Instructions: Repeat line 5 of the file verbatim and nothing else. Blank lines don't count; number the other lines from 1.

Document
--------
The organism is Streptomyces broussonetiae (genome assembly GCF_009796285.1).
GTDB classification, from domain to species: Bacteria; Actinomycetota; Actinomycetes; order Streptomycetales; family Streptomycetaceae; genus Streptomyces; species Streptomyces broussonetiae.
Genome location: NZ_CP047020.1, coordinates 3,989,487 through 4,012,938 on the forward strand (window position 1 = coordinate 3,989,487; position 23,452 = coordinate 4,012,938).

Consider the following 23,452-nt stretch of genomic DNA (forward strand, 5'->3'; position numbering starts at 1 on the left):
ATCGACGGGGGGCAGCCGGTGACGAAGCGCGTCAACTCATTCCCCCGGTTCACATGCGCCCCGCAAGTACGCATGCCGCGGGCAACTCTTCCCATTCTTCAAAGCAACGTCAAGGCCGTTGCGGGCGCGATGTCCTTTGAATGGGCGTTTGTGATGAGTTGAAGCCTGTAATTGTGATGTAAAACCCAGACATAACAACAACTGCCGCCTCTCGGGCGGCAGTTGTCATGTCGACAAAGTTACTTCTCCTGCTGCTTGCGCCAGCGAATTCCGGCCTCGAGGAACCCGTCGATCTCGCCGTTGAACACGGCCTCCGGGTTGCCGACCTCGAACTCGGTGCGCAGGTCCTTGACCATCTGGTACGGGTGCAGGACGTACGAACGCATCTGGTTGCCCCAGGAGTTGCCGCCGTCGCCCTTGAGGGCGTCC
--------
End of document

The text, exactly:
ATCGACGGGGGGCAGCCGGTGACGAAGCGCGTCAACTCATTCCCCCGGTTCACATGCGCCCCGCAAGTACGCATGCCGCGGGCAACTCTTCCCATTCTTCAAAGCAACGTCAAGGCCGTTGCGGGCGCGATGTCCTTTGAATGGGCGTTTGTGATGAGTTGAAGCCTGTAATTGTGATGTAAAACCCAGACATAACAACAACTGCCGCCTCTCGGGCGGCAGTTGTCATGTCGACAAAGTTACTTCTCCTGCTGCTTGCGCCAGCGAATTCCGGCCTCGAGGAACCCGTCGATCTCGCCGTTGAACACGGCCTCCGGGTTGCCGACCTCGAACTCGGTGCGCAGGTCCTTGACCATCTGGTACGGGTGCAGGACGTACGAACGCATCTGGTTGCCCCAGGAGTTGCCGCCGTCGCCCTTGAGGGCGTCC